You have completed your questionnaire. Based on your responses, we crafted a customized report for you.Keep reading to find out our recommendations for your child for reaching their main math goal, their potential for improvement and the exact reasons why they are struggling with math.
Your child’s homework and test scores are high but they aren’t progressing as fast as they could. In school math, they rarely encounter problems they aren’t sure about. Their class doesn’t move forward fast and your child, given the right approach and personal attention, could be progressing 2-3X faster. In addition to that, they like math so they welcome extra challenges. The problem is, school doesn’t challenge them enough, and your child’s math potential and enthusiasm is diminished.
Your child needs help covering and expanding on the most difficult topics. Firstly, most challenging problems from the topics they are covering in class. Secondly, expanding those topics to higher levels of complexity. Moreover, connecting the current material with higher-level topics from 1-2 grades ahead. Finally: interesting, fun and challenging problems they will never see in class, from competitions, analytical challenges and more.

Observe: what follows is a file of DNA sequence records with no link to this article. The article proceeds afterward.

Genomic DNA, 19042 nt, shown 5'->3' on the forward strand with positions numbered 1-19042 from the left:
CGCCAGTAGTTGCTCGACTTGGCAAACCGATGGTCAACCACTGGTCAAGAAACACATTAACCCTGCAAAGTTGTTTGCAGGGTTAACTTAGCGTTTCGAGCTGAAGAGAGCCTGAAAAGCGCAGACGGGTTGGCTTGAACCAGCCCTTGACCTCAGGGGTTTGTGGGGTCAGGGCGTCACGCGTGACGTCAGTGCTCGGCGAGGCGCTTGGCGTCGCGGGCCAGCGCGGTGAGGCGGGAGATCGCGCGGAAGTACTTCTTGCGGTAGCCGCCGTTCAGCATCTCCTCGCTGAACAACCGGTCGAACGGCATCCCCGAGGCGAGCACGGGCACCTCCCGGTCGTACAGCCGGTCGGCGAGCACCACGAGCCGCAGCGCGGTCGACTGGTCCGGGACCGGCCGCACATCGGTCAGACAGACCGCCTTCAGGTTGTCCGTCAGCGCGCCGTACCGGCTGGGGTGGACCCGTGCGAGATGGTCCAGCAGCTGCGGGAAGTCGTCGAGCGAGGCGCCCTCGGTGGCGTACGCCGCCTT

Your child likes math and challenge and you want them to take advantage of that. You want to provide them with opportunities to progress faster, understand more math, have fun with it, challenge themselves, and increase their confidence. Your child is often bored with school math at their level. Instead, you want them to be excited about math, excited about their progress and what they are learning.
Your child’s math anxiety is likely caused by pressure: to consistently do well on tests, they need to solve the most challenging problems they are currently not confident about. To eliminate math anxiety, your child needs to boost their confidence.
They need to start by focusing their practice on the top 20% of the most challenging problems. They need to understand those in-depth, step by step, as well as be able to solve them independently. They need to cover many variations, to be prepared for absolutely anything they could see on the test. They need to solve problems under test-like conditions: without notes or guidance and with time limit.